What the Americans will find isn't so much a challenging engineering project as a colossal crime scene, a wasteland monument to human cruelty and survival.
"The destruction of Iraq's marshes involved a genocide," said Emma Nicholson, a British parliamentarian whose group, Assisting Marsh Arabs and Refugees, has been trumpeting the plight of the region for years. "The best way I could describe it is an open-air Auschwitz."
The Iraqi regime's assault on the Mesopotamian Marshes is a well-documented tragedy, and it began with the Shiite rebellion against Hussein that erupted on the heels of the 1991 Persian Gulf war.
Paying a terrible price
The Marsh Arabs, a 5,000-year-old tribe of fishermen-hunters who lived on reed islands and paddled swamp waterways in elegant canoes, joined the revolt wholeheartedly, and when it failed they paid a terrible price.
Bombed, shot, imprisoned and poisoned by the regime--Iraqi helicopters reportedly dropped pesticides into marshland lakes to kill fish, a tribal staple--the Marsh Arabs' population in Iraq has dwindled from 250,000 to 40,000, human-rights groups say. Tens of thousands of the nomads now languish in Iranian refugee camps.
Their vast wetlands, crawling with deserters and rebels, fared no better.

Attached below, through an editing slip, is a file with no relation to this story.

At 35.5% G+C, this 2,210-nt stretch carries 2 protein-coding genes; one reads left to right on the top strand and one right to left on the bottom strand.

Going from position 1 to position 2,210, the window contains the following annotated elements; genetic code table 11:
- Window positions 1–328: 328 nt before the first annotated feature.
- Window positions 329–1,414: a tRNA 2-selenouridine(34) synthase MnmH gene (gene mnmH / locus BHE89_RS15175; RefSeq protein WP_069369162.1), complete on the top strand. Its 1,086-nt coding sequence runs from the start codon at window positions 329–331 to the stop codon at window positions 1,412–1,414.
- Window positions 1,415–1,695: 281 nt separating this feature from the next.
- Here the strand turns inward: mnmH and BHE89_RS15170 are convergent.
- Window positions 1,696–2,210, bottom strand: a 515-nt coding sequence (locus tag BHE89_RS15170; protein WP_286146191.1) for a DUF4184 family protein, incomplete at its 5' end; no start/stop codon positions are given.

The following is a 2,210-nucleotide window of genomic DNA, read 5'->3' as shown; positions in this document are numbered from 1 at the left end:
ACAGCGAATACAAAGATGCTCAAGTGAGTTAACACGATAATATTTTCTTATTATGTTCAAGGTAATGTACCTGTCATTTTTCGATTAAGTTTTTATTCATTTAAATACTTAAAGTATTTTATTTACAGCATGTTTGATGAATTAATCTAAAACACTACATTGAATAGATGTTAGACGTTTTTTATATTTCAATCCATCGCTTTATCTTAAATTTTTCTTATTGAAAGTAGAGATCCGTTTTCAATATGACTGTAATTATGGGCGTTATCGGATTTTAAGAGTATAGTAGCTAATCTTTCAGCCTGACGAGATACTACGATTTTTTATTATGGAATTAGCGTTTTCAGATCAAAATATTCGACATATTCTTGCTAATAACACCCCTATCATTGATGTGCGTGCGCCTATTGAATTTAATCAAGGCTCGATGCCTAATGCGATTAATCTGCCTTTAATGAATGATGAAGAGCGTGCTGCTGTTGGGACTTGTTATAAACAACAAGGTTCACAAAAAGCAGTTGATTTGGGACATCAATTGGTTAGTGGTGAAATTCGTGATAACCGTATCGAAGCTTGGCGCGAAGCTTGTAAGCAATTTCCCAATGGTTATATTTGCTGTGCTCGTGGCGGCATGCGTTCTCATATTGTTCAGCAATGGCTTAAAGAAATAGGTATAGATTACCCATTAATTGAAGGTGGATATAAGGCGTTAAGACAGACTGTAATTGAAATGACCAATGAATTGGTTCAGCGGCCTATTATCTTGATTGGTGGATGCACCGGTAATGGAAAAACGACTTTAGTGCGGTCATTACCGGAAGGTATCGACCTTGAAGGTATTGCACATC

According to the UN Environment Program, 7,000 square miles, or a staggering 93 percent, of the Mesopotamian Marshes were bled dry by Hussein's engineers between 1991 and 2000. Gone are the 1 billion migratory birds--flamingoes, storks, cranes--that used to stop over on flights between Asia and Africa.
Gone are the 500-pound fish that tribesmen used to haul to market in trucks. Vanished, too, probably, are endangered species such as the smooth-coated otter.
So thorough was the destruction, ranked by the UN as "one of the world's greatest environmental disasters," that coalition troops hardly knew they were driving across a former swamp larger than the Everglades when they invaded Iraq from Kuwait in March.
Marsh Arab villages still cling to some of those roads. They look like Arab villages anywhere, including the middle of the Sahara. The only clues to their aquatic origins lie in stately council houses, with cathedral-like spires, constructed entirely of bleached, rotting reeds.
"We broke the dams when the Iraqi army left," said Qasim Shalgan Lafta, 58, a former fisherman whose village sits marooned, along with a few cracked canoes, in a landscape that looks like the Utah Badlands. "We want to teach our children how to fish, how to move on the water again." . . .
"Thanks be to Allah for giving our water back!" declared grinning old Mutashir, one of thousands of nomads displaced by Hussein's cataclysmic reclamation projects. His dingy robes flapping about him, he hugged himself with his scrawny arms and added, "Thanks be to George Bush!"